Mr. Jones : Does the Minister agree that the confusion that arose following the statement by the then junior Health Minister, which led to disastrous consequences for egg producers and uncertainty among consumers, was the result of Government inefficiency, in that two Departments were giving conflicting advice? Does the Minister further agree that the real lesson to be drawn as a result of this episode is that on issues such as this the Government should speak with one voice and issue clear and unambiguous guideliness to both consumers and producers?
Mr. Roberts : I disagree with the first part of the hon. Gentleman's question. Uncertainty over the implications of salmonella gave rise to a sharp decline in egg sales before Christmas. In those wholly exceptional circumstances, the Government decided to introduce short-term measures, which have been very effective. The surplus has been removed and there is every prospect of balanced production in the near future. I assure the hon. Gentleman that there is close liaison on health aspects between the Minister of Agriculture, Fisheries and Food and my right hon. Friend the Secretary of State for Health. There is similar close liaison between the departments in the Welsh Office that are the responsibility of my right hon. Friend the Secretary of State for Wales.
Mr. Gwilym Jones : Does my hon. Friend agree that both sides are equally vital : that without the farmer there would be no consumer and that without the consumer there would be no farmer? I believe that my hon. Friend, and his counterpart in the Ministry of Agriculture, Fisheries and Food, should be congratulated on introducing the compensation scheme at such short notice. It has achieved fairness for both the producer and the consumer and it has cost the taxpayer far less than was anticipated.
Column 677both producers and consumers have been protected as far as possible, and of course, much more will be done in the future.
The Parliamentary Under-Secretary of State for Wales (Mr. Ian Grist) : My right hon. Friend met representatives of the Welsh counties committee and the committee of Welsh district councils at a meeting of the Welsh consultative council on local government finance on 8 December to discuss the Welsh rate support grant settlement for 1989-90.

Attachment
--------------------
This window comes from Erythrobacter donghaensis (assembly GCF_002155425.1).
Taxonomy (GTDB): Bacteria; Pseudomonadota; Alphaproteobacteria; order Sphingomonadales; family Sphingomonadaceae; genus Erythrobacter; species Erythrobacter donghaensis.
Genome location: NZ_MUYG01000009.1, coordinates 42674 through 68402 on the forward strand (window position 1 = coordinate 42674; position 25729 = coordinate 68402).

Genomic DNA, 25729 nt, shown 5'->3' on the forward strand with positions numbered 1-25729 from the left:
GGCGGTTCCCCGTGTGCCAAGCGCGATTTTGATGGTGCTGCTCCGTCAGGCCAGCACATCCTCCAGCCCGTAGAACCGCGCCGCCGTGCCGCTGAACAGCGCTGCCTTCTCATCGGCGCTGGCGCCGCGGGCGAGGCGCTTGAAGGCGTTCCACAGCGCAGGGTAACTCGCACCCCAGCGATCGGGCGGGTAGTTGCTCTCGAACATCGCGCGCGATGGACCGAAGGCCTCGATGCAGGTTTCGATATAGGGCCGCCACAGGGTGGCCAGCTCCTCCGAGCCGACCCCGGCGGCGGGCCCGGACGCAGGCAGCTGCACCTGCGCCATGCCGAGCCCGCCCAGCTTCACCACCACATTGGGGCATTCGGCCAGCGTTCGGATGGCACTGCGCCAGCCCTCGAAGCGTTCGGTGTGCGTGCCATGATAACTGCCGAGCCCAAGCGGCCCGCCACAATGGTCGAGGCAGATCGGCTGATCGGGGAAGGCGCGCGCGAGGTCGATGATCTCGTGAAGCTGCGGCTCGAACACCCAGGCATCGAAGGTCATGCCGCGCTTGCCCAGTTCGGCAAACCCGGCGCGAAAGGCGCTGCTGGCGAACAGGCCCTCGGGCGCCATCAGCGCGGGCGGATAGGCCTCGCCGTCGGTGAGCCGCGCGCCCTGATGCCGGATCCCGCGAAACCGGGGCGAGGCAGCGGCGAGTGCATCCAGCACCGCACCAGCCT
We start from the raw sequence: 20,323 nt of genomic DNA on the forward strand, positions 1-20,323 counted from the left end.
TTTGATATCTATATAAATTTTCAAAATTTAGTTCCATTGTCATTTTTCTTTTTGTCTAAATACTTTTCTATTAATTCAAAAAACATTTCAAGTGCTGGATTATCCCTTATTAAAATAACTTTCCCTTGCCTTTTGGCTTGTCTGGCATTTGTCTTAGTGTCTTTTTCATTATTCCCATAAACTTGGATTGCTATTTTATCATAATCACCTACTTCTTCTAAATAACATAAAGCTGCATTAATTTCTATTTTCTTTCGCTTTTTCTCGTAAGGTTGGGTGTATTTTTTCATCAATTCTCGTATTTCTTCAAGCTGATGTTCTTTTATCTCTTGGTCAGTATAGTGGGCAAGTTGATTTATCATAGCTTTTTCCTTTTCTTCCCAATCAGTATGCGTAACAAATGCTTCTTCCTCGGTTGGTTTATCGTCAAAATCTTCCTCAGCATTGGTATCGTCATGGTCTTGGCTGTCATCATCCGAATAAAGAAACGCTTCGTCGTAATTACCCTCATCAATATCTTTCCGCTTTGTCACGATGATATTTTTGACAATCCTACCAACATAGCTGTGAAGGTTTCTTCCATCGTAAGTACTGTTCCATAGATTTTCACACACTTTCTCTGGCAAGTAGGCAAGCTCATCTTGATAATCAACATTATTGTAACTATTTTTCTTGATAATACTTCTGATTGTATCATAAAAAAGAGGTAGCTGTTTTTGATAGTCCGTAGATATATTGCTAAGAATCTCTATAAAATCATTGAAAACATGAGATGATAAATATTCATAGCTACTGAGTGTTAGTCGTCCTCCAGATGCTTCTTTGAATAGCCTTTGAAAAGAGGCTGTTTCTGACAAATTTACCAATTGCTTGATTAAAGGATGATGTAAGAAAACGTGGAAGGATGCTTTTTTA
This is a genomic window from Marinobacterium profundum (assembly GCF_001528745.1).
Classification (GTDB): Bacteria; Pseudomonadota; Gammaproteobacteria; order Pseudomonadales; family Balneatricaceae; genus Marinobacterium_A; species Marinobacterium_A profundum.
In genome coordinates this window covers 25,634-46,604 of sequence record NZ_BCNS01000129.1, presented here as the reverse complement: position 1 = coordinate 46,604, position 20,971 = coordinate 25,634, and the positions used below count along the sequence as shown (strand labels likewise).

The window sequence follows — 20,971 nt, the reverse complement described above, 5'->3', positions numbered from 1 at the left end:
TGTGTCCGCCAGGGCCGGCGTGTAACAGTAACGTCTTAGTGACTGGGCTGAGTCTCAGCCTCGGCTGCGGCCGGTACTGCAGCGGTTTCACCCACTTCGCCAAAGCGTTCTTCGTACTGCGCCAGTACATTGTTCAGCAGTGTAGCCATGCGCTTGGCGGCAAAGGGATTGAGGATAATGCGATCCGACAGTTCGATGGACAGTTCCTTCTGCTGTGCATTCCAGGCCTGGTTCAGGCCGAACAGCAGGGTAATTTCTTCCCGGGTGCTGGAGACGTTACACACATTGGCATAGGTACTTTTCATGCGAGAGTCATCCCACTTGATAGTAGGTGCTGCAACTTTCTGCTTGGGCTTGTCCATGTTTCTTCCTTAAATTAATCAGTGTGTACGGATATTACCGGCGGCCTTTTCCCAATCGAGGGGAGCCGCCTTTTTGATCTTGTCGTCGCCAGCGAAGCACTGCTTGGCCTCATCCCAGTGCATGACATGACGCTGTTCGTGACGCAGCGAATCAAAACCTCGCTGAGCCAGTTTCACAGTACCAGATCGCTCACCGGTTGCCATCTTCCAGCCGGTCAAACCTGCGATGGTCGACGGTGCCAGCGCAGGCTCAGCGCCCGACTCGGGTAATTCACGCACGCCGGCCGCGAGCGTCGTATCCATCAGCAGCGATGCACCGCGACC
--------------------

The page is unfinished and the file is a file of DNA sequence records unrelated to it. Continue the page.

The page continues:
Mr. Murphy : Does the Minister agree that in these discussions the district councils in Wales have been pressing for more cash in order to reduce the appallingly high number of people on housing waiting lists in Wales, now at a record 70,000? Does he also agree that house prices in Wales have risen faster than in any other part of the United Kingdom? Does he not accept that housing prospects for young people in the Principality have now reached crisis point?
Mr. Grist : The hon. Gentleman knows full well that housebuilding in Wales is reaching a new peak and that over £70 million was voted for new housebuilding in Wales this year. It will have a major impact on housing conditions. I am afraid that waiting lists are a reflection, as much as anything, of social change and breakdown. That is something that does not lie within the Government's remit to alter. Prices are a reflection of demand. Demand in Wales is rising because we have a successful economy. Rising prices are also a reflection of rising earnings, which regrettably are part of the inflationary spiral that we wish to bring down.
7. Mr. Michael : To ask the Secretary of State for Wales what initiatives he plans to take in 1989 to improve the standards of the Health Service in Wales and increase the morale of staff at all levels of the Health Service.
Mr. Michael : Does the Minister recognise the inadequacy of that response? Does he realise just how much ancillary workers contribute to the tender loving care that is provided by the Health Service and that their low pay is now a real embarrassment to consultants and administrators as well as to patients and the general public? What does he say to the domestic worker who this
Column 678month told the South Wales Echo that the reward for 18 years' service was to be forced into part-time work and to lose £18 a week?
Mr. Grist : That is a change of song from how badly paid nurses were and remembering how badly paid medical staffs were in the 1970s. The hon. Gentleman changes his tune as it suits him. We have been seeking to ensure that payments in the Health Service go towards patient benefit. Competitive tendering is to the benefit of the patient and the Health Service. We shall continue that policy within the Health Service and local government.